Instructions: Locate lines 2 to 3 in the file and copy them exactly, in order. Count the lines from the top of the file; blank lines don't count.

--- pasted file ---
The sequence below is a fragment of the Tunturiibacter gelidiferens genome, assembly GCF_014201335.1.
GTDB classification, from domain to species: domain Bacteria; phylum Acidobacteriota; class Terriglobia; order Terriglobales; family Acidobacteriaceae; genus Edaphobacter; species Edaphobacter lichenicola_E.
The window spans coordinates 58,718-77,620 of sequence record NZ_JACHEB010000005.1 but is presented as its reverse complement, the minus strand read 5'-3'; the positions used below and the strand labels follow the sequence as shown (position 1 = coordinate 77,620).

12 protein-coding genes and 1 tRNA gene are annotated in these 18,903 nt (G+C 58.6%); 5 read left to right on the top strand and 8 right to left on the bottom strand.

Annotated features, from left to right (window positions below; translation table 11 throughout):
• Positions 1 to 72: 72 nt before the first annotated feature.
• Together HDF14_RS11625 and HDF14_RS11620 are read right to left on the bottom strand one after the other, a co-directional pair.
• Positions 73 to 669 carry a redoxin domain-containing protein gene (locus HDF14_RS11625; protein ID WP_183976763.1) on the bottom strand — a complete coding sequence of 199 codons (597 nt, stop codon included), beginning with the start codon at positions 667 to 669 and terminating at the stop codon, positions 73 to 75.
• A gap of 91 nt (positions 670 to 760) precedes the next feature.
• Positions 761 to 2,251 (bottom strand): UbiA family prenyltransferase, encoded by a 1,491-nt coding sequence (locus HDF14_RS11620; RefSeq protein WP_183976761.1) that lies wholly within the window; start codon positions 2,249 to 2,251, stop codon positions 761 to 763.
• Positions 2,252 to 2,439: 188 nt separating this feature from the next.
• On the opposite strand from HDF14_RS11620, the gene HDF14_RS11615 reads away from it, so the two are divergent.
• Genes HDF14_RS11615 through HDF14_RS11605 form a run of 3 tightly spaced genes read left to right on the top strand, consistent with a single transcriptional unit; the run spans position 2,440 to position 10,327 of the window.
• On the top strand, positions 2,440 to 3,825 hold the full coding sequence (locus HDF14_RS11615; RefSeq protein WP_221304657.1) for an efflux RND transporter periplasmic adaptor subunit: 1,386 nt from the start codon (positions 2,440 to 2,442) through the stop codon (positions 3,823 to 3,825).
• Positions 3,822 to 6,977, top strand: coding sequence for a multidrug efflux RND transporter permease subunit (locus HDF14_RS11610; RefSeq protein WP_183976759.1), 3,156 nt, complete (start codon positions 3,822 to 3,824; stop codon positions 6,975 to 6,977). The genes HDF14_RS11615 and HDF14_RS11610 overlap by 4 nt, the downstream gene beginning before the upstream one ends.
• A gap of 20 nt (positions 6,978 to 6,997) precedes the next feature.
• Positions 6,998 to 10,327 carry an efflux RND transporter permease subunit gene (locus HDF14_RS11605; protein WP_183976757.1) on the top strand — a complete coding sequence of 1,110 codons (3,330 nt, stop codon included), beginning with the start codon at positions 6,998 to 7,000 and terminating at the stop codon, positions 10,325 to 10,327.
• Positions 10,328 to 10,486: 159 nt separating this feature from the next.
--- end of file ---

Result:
GTDB classification, from domain to species: domain Bacteria; phylum Acidobacteriota; class Terriglobia; order Terriglobales; family Acidobacteriaceae; genus Edaphobacter; species Edaphobacter lichenicola_E.
The window spans coordinates 58,718-77,620 of sequence record NZ_JACHEB010000005.1 but is presented as its reverse complement, the minus strand read 5'-3'; the positions used below and the strand labels follow the sequence as shown (position 1 = coordinate 77,620).